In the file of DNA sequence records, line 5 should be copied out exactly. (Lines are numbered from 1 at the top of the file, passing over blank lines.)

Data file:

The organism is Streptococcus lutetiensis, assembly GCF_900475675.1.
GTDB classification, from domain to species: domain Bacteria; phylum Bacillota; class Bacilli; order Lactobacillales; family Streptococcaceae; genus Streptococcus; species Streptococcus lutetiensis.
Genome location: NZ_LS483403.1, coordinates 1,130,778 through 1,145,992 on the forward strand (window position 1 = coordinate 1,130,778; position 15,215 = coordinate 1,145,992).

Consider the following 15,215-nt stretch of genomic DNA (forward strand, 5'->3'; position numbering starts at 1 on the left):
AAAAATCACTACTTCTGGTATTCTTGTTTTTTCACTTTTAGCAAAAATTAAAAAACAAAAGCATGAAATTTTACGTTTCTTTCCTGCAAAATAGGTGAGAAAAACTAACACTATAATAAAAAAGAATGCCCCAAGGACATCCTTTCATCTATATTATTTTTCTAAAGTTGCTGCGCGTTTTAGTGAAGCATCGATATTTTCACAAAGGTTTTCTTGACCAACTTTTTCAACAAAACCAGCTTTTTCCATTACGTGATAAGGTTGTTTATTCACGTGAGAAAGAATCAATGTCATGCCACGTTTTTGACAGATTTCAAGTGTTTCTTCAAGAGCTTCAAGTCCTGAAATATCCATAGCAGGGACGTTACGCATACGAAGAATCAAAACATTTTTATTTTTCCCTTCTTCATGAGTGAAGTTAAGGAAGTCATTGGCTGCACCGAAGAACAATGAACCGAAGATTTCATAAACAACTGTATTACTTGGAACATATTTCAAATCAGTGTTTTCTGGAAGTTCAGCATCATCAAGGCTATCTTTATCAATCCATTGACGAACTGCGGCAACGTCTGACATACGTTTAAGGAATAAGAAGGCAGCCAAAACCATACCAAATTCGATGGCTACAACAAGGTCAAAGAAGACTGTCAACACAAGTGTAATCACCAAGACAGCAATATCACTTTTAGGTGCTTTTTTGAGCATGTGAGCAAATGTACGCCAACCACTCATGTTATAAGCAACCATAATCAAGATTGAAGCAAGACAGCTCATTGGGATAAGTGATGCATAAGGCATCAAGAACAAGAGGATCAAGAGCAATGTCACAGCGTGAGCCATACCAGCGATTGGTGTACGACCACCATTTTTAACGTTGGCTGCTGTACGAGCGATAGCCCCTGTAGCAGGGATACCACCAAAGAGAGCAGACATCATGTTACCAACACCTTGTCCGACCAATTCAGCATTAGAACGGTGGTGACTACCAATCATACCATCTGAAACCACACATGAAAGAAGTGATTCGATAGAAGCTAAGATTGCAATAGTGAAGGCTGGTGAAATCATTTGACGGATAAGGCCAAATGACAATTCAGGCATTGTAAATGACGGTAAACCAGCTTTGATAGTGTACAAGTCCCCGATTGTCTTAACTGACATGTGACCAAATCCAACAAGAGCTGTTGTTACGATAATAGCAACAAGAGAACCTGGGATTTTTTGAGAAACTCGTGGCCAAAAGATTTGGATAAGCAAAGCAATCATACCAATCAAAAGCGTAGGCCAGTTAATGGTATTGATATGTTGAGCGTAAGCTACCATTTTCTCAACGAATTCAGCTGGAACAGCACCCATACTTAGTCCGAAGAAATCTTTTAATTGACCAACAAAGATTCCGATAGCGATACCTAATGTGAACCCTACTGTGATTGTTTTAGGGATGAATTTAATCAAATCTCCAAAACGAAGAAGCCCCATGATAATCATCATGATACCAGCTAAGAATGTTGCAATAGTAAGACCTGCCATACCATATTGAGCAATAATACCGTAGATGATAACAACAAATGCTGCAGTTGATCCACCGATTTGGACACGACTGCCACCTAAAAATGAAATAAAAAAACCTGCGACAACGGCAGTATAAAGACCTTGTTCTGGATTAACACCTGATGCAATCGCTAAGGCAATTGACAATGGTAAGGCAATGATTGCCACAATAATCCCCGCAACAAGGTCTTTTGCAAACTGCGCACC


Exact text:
AAAAATCACTACTTCTGGTATTCTTGTTTTTTCACTTTTAGCAAAAATTAAAAAACAAAAGCATGAAATTTTACGTTTCTTTCCTGCAAAATAGGTGAGAAAAACTAACACTATAATAAAAAAGAATGCCCCAAGGACATCCTTTCATCTATATTATTTTTCTAAAGTTGCTGCGCGTTTTAGTGAAGCATCGATATTTTCACAAAGGTTTTCTTGACCAACTTTTTCAACAAAACCAGCTTTTTCCATTACGTGATAAGGTTGTTTATTCACGTGAGAAAGAATCAATGTCATGCCACGTTTTTGACAGATTTCAAGTGTTTCTTCAAGAGCTTCAAGTCCTGAAATATCCATAGCAGGGACGTTACGCATACGAAGAATCAAAACATTTTTATTTTTCCCTTCTTCATGAGTGAAGTTAAGGAAGTCATTGGCTGCACCGAAGAACAATGAACCGAAGATTTCATAAACAACTGTATTACTTGGAACATATTTCAAATCAGTGTTTTCTGGAAGTTCAGCATCATCAAGGCTATCTTTATCAATCCATTGACGAACTGCGGCAACGTCTGACATACGTTTAAGGAATAAGAAGGCAGCCAAAACCATACCAAATTCGATGGCTACAACAAGGTCAAAGAAGACTGTCAACACAAGTGTAATCACCAAGACAGCAATATCACTTTTAGGTGCTTTTTTGAGCATGTGAGCAAATGTACGCCAACCACTCATGTTATAAGCAACCATAATCAAGATTGAAGCAAGACAGCTCATTGGGATAAGTGATGCATAAGGCATCAAGAACAAGAGGATCAAGAGCAATGTCACAGCGTGAGCCATACCAGCGATTGGTGTACGACCACCATTTTTAACGTTGGCTGCTGTACGAGCGATAGCCCCTGTAGCAGGGATACCACCAAAGAGAGCAGACATCATGTTACCAACACCTTGTCCGACCAATTCAGCATTAGAACGGTGGTGACTACCAATCATACCATCTGAAACCACACATGAAAGAAGTGATTCGATAGAAGCTAAGATTGCAATAGTGAAGGCTGGTGAAATCATTTGACGGATAAGGCCAAATGACAATTCAGGCATTGTAAATGACGGTAAACCAGCTTTGATAGTGTACAAGTCCCCGATTGTCTTAACTGACATGTGACCAAATCCAACAAGAGCTGTTGTTACGATAATAGCAACAAGAGAACCTGGGATTTTTTGAGAAACTCGTGGCCAAAAGATTTGGATAAGCAAAGCAATCATACCAATCAAAAGCGTAGGCCAGTTAATGGTATTGATATGTTGAGCGTAAGCTACCATTTTCTCAACGAATTCAGCTGGAACAGCACCCATACTTAGTCCGAAGAAATCTTTTAATTGACCAACAAAGATTCCGATAGCGATACCTAATGTGAACCCTACTGTGATTGTTTTAGGGATGAATTTAATCAAATCTCCAAAACGAAGAAGCCCCATGATAATCATCATGATACCAGCTAAGAATGTTGCAATAGTAAGACCTGCCATACCATATTGAGCAATAATACCGTAGATGATAACAACAAATGCTGCAGTTGATCCACCGATTTGGACACGACTGCCACCTAAAAATGAAATAAAAAAACCTGCGACAACGGCAGTATAAAGACCTTGTTCTGGATTAACACCTGATGCAATCGCTAAGGCAATTGACAATGGTAAGGCAATGATTGCCACAATAATCCCCGCAACAAGGTCTTTTGCAAACTGCGCACC